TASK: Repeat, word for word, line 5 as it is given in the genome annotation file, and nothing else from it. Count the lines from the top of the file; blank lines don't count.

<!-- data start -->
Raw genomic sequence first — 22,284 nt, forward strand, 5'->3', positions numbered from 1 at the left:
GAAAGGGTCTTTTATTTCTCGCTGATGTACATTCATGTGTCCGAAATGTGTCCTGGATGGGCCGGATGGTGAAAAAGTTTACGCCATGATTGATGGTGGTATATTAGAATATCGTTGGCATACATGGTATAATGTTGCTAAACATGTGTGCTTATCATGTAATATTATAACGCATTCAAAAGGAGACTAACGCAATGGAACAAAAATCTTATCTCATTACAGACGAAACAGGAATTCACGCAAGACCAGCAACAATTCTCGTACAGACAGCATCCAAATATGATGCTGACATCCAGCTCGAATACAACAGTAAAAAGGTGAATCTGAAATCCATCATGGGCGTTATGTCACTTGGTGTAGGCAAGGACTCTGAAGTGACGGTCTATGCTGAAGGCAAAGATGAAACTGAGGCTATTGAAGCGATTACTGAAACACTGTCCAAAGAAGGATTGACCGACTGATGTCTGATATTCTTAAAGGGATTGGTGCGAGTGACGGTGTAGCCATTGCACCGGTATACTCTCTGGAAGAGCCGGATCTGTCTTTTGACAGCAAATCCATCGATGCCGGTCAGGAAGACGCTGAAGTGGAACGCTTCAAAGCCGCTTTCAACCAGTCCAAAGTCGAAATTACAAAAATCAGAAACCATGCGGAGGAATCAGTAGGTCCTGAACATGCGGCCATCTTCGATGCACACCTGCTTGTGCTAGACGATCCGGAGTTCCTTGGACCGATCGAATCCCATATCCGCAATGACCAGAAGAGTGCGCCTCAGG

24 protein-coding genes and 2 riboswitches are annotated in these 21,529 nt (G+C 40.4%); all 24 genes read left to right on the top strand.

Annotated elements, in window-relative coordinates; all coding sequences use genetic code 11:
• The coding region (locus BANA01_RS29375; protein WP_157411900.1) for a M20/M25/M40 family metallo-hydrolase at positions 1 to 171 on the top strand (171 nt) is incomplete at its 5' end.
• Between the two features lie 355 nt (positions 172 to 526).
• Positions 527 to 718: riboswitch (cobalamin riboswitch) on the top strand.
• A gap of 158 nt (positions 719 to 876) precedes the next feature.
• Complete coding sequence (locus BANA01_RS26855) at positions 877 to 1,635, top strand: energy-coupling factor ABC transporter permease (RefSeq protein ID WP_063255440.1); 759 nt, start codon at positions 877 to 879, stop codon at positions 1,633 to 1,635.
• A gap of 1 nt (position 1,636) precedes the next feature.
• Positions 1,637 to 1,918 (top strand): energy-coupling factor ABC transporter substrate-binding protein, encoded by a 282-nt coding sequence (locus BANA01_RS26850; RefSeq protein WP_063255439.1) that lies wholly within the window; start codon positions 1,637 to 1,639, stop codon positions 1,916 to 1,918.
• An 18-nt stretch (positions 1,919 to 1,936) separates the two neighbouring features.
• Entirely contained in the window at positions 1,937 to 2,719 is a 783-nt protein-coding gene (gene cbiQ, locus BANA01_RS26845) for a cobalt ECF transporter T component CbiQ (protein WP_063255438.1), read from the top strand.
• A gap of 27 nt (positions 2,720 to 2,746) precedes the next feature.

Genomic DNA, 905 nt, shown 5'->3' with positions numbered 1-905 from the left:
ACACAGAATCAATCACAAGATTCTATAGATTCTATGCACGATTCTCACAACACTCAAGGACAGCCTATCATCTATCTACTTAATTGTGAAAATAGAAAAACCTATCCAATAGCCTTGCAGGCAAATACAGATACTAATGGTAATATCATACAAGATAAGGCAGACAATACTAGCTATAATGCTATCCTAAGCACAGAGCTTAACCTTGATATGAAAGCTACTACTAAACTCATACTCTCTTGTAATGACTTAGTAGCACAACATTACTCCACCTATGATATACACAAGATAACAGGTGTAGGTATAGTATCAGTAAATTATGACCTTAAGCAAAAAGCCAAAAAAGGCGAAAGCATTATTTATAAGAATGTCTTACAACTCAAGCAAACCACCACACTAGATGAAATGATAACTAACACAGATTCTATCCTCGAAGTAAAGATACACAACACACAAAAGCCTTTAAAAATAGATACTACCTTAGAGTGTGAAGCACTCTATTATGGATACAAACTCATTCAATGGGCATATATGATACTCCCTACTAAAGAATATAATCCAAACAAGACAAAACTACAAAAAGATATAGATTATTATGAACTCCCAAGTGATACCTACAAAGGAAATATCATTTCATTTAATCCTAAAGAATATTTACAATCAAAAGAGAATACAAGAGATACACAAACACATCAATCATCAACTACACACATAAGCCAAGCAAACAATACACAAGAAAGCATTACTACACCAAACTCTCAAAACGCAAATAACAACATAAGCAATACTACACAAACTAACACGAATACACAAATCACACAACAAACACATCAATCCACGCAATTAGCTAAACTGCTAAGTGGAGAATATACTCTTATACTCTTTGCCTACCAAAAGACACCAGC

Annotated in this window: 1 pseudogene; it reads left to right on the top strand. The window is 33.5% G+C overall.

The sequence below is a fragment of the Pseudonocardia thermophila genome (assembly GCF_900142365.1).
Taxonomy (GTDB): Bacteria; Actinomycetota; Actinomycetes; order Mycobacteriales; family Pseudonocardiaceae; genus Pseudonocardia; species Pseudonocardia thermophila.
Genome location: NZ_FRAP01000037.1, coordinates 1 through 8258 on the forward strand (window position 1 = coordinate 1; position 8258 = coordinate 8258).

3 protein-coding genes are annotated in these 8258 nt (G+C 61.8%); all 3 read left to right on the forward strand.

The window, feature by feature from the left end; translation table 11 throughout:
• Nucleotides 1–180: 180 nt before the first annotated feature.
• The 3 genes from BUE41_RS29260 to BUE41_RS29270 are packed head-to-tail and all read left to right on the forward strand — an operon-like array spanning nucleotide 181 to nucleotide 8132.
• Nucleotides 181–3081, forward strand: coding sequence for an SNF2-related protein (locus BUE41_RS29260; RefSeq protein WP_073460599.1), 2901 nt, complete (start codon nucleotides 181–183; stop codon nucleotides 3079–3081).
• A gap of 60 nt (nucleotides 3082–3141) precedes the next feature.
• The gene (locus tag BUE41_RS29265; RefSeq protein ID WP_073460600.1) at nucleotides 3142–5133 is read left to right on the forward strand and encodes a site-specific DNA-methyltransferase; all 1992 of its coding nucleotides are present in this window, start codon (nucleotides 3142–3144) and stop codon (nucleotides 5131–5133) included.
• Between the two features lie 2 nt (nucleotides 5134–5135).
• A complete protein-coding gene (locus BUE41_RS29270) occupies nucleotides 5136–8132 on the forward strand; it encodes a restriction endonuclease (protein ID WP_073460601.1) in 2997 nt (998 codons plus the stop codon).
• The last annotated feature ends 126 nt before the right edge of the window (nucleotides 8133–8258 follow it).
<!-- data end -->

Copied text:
• The coding region (locus BANA01_RS29375; protein WP_157411900.1) for a M20/M25/M40 family metallo-hydrolase at positions 1 to 171 on the top strand (171 nt) is incomplete at its 5' end.